As much as I would love to head to the supermarket once each week, no such luck. With three growing boys to feed the fridge looks pretty empty almost immediately after it’s been filled.
When I head to the supermarket I tend to stand in the aisles reading labels. Yes, I’m THAT woman. And I know I’m not alone. There’s no denying that most of us want to know what’s in our food. According to a New York Times poll 93% of people surveyed support labeling foods that have been genetically modified or engineered.
Genetically Modified Organisms (also called GM, GE or GMOs) refers to crop plants that are consumed by animals and/or humans that have been tweaked or modified in a lab to boost desired traits such as: the ability of the plant to produce its own pesticide, disease resistance and improved nutritional value.
Unfortunately labeling of GMOs in food ingredient lists isn’t required in the US. If we take a look at our friends in the EU and other countries -GMO labeling has been the norm for years.
When we head to the supermarket our pocket books can do some of the talking since food buying power has a tremendous impact on our food system.
Here are 5 tips to help you purchase food at the supermarket without GMOs
Buy Organic When You Can
Look for the organic certification when you do your shopping and buy organic when you can. Products with an organic certification are grown without the use of pesticides, synthetic fertilizers, sewage sludge, genetically modified organisms, or ionizing radiation. Animals that produce meat, poultry, eggs, and dairy products do not take antibiotics or growth hormones.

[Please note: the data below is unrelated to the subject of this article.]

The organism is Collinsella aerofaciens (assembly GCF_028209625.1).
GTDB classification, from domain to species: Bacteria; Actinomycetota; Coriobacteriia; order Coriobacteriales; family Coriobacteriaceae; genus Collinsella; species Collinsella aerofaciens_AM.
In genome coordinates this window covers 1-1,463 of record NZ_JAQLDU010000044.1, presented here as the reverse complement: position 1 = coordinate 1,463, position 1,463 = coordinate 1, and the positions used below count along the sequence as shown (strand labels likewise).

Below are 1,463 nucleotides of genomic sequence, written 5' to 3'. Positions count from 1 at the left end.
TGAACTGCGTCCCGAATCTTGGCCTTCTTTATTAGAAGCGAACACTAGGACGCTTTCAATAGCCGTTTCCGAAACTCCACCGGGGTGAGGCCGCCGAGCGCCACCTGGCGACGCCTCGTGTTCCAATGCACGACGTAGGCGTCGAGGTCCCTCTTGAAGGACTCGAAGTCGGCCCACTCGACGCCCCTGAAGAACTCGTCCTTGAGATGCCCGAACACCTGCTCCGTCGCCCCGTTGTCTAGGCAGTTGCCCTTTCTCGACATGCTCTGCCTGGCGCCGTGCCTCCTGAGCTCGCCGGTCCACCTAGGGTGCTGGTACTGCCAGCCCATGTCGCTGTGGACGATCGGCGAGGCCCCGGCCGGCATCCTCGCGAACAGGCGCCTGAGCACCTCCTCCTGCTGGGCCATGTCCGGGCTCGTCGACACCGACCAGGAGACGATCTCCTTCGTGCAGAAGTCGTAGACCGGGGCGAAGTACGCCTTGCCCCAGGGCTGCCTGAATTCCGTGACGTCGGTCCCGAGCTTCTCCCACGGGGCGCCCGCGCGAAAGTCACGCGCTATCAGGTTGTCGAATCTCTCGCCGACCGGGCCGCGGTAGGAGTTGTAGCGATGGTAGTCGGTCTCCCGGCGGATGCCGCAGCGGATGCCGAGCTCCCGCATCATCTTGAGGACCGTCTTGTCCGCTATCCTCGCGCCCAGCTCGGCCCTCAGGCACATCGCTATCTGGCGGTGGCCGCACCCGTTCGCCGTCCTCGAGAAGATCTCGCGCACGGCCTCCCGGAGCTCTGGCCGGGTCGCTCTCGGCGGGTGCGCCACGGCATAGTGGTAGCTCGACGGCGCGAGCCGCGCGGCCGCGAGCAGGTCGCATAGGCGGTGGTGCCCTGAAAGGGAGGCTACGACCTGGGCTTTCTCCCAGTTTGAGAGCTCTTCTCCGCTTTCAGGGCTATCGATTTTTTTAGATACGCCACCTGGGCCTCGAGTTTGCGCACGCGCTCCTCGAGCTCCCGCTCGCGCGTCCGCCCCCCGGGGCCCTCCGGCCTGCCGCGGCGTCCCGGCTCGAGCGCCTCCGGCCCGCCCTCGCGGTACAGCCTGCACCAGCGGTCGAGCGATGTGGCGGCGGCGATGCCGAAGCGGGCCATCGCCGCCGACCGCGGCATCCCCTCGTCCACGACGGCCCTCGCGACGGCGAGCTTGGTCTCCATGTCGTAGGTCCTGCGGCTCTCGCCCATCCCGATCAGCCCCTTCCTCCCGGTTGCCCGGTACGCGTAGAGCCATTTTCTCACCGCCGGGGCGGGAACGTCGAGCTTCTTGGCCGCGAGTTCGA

USDA certified products cannot intentionally contain GMOs. The USDA does not require testing for GMOs, so accidental contamination may occur.
Look for the Non-GMO Project Seal
Remember that Non-GMO isn’t the same as organic. The label provides consumers with independent, third party assurance that the product contains no GMOs (products tested must contain less that .9percent GMOs, which allows for unintentional contamination). And yes, there could be unintentional contamination.
Avoid Ingredients that Could Come from GMOs
For shoppers it can be challenging to keep up with the foods that are at-risk of being genetically modified, and even if you are up-to-date that list is constantly changing. According to The Non GMO Project the ingredients with a high probability of being GMO are:
- Alfalfa (first planting 2011)
- Canola (approx. 90% of U.S. crop)
- Corn (approx. 88% of U.S. crop in 2011)
- Cotton (approx. 90% of U.S. crop in 2011)
- Papaya (most of Hawaiian crop; approximately 988 acres)
- Soy (approx. 94% of U.S. crop in 2011)
- Sugar Beets (approx. 95% of U.S. crop in 2010)
- Zucchini and Yellow Summer Squash (approx. 25,000 acres)
If you see these ingredients they could contain GMOs:
Amino Acids, Aspartame, Ascorbic Acid, Sodium Ascorbate, Vitamin C, Citric Acid, Sodium Citrate, Ethanol, Flavorings (“natural” and “artificial”), High-Fructose Corn Syrup, Hydrolyzed Vegetable Protein, Lactic Acid, Maltodextrins, Molasses, Monosodium Glutamate, Sucrose, Textured Vegetable Protein (TVP), Xanthan Gum, Vitamins, Yeast Products.
Stick with Fruits and Veggies
Most fruits and veggies found at the supermarket, especially organic, are non-GMO. Steer clear of those listed above and you’ll be eating food packed with nutrition without the genetic engineering.
Buy in Bulk
Head to the bulk section at the supermarket and load up on dry beans and fruit, nuts, cereals and seeds. Buy organic bulk food when you can. If you avoid anything in the bulk section with corn and soy and there’s a good chance you’ll be eating GMO-free.
How do you avoid buying GMOs at the supermarket?
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photo credit: It’sGreg via photopin cc